Soil research at a regional level will take place in the living labs, the results of which will then be demonstrated to the wider public in lighthouses. These are, “beacons of good practice, where people can go and see it on the ground,” says Emmett.
In this way, people caring for and working with the soil can work directly with researchers, a connection that is missing in soil research. “There is an extreme lack of knowledge transfer with farmers,” says Pinto Correia. ”The knowledge is staying in the academic and technical circles.”
Grand says collaboration is critical. “Farmers are result-driven, researchers are more often problem-oriented,” he says. “If we combine the approaches of the farmers and the scientists, we can combine and leverage the results in the end.”
Grand is speaking from personal experience: his 90-hectare farm is on its way to becoming one of the first lighthouses and already carries out five to ten research projects a year. He is currently working on soil health, agroforestry, and market gardening.
In different regions, working together with the local communities will encounter different issues. “There is a level of knowledge and organisation in Holland that cannot be compared to Portugal,“ says Pinto Correia. In some countries, people need to be taught how to care for soil, while in others they need more innovation.
The board hopes social sciences can help plot the best approaches to be taken to engage the public in different European regions. “Integration of natural and social sciences at an equal level is crucial and a definitive novel step,” says the board’s interim report on the mission published in June.
Beyond the mandate
Research is not the only component of the mission. To ensure its smooth running, the board would like to see some policy changes in the EU. Since the soil directive did not pass in 2007, no criteria or standards for healthy soils have been defined at an EU-level, as is the case for water and biodiversity. “All we are asking for is for similar effort and work to be done for soil,” says Emmett.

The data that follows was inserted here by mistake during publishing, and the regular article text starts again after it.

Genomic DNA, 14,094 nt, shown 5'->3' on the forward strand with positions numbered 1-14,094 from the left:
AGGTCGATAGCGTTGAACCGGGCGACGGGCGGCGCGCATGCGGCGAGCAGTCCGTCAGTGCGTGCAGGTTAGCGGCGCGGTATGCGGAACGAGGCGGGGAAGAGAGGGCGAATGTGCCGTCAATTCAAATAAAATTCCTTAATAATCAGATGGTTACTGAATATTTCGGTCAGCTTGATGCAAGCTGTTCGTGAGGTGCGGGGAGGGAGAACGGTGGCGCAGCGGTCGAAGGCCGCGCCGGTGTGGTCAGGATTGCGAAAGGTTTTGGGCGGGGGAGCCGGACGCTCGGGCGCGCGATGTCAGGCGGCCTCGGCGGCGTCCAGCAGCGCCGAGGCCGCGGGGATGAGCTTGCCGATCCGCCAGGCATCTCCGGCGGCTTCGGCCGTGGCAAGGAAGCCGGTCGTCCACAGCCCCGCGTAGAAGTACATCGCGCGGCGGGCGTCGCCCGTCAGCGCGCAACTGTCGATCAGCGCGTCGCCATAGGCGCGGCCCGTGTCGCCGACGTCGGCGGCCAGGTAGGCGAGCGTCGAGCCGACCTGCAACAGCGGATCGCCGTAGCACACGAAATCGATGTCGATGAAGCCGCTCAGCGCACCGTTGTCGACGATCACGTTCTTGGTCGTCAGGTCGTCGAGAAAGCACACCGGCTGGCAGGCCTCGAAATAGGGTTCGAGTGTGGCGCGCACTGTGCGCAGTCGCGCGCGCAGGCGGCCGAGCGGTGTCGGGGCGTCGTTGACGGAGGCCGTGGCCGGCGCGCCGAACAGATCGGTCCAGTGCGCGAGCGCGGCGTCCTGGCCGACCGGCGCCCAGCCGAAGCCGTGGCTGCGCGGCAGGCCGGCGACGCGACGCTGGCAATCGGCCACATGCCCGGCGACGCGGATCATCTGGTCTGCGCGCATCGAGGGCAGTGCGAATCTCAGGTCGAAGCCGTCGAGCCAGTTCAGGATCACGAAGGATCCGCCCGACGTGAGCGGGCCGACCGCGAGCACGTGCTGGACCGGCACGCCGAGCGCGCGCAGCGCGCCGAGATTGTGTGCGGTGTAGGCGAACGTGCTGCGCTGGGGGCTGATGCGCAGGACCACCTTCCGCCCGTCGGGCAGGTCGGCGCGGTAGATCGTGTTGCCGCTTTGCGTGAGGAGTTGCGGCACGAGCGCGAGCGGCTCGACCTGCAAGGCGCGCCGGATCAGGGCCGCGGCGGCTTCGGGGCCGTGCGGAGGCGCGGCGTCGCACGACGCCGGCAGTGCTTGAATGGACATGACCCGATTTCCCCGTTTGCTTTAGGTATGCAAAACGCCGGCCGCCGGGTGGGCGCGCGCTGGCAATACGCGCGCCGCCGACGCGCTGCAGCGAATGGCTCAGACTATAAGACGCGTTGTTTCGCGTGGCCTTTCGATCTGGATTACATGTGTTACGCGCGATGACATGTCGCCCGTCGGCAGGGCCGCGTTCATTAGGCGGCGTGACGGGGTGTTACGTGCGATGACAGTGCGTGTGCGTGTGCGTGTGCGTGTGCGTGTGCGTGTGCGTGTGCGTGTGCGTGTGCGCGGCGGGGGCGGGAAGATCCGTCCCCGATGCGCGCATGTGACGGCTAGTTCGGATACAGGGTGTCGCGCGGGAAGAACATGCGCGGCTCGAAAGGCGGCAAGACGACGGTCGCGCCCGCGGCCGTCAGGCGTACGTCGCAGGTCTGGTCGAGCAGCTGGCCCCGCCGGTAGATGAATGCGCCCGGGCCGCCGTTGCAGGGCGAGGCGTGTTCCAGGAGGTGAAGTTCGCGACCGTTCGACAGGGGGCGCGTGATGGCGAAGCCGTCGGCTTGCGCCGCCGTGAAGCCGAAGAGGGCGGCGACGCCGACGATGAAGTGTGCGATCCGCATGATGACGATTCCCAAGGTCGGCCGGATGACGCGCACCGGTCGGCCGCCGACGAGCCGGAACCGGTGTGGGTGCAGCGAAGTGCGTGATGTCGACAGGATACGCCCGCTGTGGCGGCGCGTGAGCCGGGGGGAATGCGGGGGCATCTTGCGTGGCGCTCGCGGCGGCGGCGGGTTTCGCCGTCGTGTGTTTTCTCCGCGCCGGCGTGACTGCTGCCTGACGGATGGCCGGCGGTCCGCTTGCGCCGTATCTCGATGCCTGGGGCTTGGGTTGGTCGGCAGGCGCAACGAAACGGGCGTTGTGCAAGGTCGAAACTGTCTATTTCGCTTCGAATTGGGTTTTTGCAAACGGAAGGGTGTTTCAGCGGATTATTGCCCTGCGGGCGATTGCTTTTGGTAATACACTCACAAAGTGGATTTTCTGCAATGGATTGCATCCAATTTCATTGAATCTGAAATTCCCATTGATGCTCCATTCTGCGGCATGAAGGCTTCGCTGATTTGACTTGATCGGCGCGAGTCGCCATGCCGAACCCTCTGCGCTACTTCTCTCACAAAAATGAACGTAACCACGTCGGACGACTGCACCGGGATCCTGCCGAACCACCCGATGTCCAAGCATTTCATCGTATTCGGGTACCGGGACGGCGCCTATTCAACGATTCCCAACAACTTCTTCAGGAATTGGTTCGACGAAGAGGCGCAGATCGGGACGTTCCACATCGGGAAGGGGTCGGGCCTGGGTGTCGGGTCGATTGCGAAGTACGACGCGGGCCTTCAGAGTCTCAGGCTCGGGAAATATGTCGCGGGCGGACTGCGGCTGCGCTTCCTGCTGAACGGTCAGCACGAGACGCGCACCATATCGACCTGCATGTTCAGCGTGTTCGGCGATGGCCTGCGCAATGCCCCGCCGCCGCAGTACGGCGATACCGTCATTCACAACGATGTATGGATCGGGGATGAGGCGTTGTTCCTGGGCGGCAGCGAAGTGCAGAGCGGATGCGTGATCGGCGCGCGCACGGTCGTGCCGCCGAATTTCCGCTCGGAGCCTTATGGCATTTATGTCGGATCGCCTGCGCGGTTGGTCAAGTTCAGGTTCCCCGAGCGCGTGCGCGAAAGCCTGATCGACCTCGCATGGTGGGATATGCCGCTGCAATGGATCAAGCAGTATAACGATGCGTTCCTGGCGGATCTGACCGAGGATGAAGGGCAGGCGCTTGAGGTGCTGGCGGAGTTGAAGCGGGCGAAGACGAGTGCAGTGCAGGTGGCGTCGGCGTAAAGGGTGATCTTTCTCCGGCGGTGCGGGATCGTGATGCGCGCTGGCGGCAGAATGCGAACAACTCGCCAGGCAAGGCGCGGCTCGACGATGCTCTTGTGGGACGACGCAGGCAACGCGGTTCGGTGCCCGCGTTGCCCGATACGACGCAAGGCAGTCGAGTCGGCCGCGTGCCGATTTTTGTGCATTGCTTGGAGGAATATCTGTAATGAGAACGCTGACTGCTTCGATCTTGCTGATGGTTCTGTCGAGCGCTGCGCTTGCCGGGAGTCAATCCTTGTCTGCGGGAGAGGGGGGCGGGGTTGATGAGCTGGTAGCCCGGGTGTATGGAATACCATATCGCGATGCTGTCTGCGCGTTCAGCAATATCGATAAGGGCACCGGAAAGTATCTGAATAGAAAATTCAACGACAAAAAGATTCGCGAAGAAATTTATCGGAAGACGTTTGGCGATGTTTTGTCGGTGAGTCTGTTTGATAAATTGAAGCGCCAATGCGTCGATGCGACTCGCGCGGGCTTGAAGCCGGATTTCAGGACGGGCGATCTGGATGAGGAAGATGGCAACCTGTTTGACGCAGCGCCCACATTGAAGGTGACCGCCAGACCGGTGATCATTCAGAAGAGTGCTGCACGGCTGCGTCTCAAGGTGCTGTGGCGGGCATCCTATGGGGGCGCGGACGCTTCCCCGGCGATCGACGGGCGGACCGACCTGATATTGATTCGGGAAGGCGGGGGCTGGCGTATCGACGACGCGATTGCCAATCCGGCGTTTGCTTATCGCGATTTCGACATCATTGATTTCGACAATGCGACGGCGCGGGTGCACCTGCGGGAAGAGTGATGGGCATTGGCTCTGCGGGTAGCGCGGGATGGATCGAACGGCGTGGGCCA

The board has drawn up a list of indicators for rating soil health, which they hope countries across the EU will adopt as part of the mission. A change in policy would here, but it is out of the board’s mandate.
The board also has a number of ideas for engaging people with the land, a key part of the mission. These include incentives for farmers who track the health of their soil and promotional branding for food grown in healthy soil.
For soil awareness initiatives, the board is collecting best practices around Europe that could help engage people. Grand told Science|Business Austria managed to engage 75,000 students with the problem by extracting paint pigments from soils around the country and asking children to paint with them. As a result, the topic of soil health was discussed in classrooms and beyond. “Children are a perfect multiplier,” Grand said
As for which of the board’s plans come to fruition, that will depend on the budget allocated to the mission. Funding is to be decided once all the mission boards hand in their plans to the European Commission at the European Research and Innovation Days conference on 22-24 September.